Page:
Cancer whole-genome sequencing (WGS) with next-generation sequencing (NGS) provides a base-by-base view of the unique mutations present in cancer tissue. It enables discovery of novel cancer-associated variants, including single nucleotide variants (SNVs), copy number changes, and structural variants. By comparing tumor and normal DNA, WGS can also provide a comprehensive view of changes to a specific tumor sample.
Many cancer-associated variants have been discovered using cancer genome sequencing. As a hypothesis-free approach, cancer WGS is well-suited for comparing tumor vs. matched normal samples and discovering novel cancer driver mutations.
WGS provides base-pair resolution of an entire cancer genome and identifies SNVs, insertions and deletions (indels), and copy number variations (CNVs) in a single run. WGS provides a comprehensive view of the unique mutations and genomic alterations in cancer tissue, including those contributed by surrounding normal tissue and tumor clonality.
Researchers discuss the use of whole-genome sequencing to uncover rare cancer biomarkers associated with early-onset sarcomas.Read Interview
Cancer whole-genome sequencing enables researchers to analyze nucleosome patterns and infer the gene expression status of cancer driver genes.Read Interview
Cancer researchers utilize WGS and other NGS methods to identify cancer-associated variants in exosomal DNA and RNA.Read Interview
Through tumor-normal whole-genome sequencing, researchers can compare tumor mutations to a matched normal sample. Tumor-normal comparisons are crucial for identifying the somatic variants that act as driver mutations in cancer progression.
Illumina offers push-button tools to facilitate analysis of tumor-normal WGS data.
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Learn how to analyze and visualize large tumor-normal whole-genome sequencing data sets, and see data analysis examples.
This tutorial describes how to log into BaseSpace Sequence Hub to access tumor sequencing data. It also describes the data contained within each section.View Tutorial
This tutorial reviews the findings in the Somatic Summary Report produced by the Tumor-Normal Sequencing App in BaseSpace Sequence Hub.View Tutorial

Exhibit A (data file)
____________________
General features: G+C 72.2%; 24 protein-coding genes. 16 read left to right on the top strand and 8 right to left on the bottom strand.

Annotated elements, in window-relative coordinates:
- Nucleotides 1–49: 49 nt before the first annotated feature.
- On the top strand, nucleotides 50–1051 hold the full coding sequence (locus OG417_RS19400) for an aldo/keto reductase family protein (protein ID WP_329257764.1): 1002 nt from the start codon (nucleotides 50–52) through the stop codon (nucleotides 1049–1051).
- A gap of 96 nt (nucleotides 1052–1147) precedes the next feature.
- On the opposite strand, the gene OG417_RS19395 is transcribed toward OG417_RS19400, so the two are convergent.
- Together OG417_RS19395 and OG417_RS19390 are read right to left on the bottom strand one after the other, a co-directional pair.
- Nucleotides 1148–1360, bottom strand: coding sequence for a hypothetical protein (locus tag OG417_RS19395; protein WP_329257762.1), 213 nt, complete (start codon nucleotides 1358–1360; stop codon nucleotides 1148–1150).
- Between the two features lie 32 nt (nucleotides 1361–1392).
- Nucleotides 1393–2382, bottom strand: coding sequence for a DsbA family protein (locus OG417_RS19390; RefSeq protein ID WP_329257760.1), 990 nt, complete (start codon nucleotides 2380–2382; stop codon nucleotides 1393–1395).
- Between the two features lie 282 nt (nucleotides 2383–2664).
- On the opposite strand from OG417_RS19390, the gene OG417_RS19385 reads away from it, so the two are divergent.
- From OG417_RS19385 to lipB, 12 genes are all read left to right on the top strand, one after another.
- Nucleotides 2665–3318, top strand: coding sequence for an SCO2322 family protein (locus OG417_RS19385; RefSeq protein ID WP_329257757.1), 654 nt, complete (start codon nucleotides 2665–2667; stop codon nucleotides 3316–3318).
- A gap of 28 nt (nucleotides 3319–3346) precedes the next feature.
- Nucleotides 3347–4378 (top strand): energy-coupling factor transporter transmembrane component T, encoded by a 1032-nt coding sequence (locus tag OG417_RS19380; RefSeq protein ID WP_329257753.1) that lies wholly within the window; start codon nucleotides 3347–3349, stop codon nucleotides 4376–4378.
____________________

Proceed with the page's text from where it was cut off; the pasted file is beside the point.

This tutorial demonstrates how to load tumor-normal sequencing data into the BaseSpace Integrative Genomics Viewer app.View Tutorial
This tutorial shows how to visualize variants identified between tumor and normal samples. This example highlights an indel in TP53 and a translocation between chromosomes 1 and 8.View Tutorial
Visit BaseSpace Sequence Hub Data Central and use the tumor-normal filter to see example data. Note that access to this data requires a login. Register for an account.View Sample Data
Learn how to visualize tumor-normal sequencing data in BaseSpace Sequence Hub.Read Technical Note
Illumina offers several library preparation, sequencing, and data analysis options for cancer whole-genome sequencing and tumor-normal comparisons. Streamlined library prep workflows and flexible kit configurations accommodate multiple study designs.
Approximately 90% of the world’s sequencing data are generated using Illumina sequencing by synthesis (SBS) chemistry*. Push-button tools simplify data analysis, so you can spend less time analyzing data and more time focusing on the next breakthrough.
Click on the below to view products for each workflow step.
A fast, integrated workflow for a wide range of applications, from human whole-genome sequencing to amplicons, plasmids, and microbial species.TruSeq DNA PCR-Free Library Prep Kit
Provides high genomic coverage even in challenging regions.
Enables efficient interrogation of samples with limited available DNA.
Designed to detect somatic variants from a tumor and matched normal sample pair.Illumina DRAGEN Bio-IT Platform
Accurate, ultra-rapid analysis of NGS data from whole genomes, with apps for germline and somatic data. Available on-premise or in BaseSpace Sequence Hub.
CRISPR-Cas9 genome editing allows scientists to mutate, silence, induce, or replace genes and genetic elements. This technology enables cancer-relevant studies such as interrogating tumor suppressor gene, oncogene, and immune response checkpoint gene function, plus a broad range of other applications. Whole-genome and targeted sequencing can be used to check off-target effects and confirm specificity.Learn More
*Data calculations on file. Illumina, Inc., 2015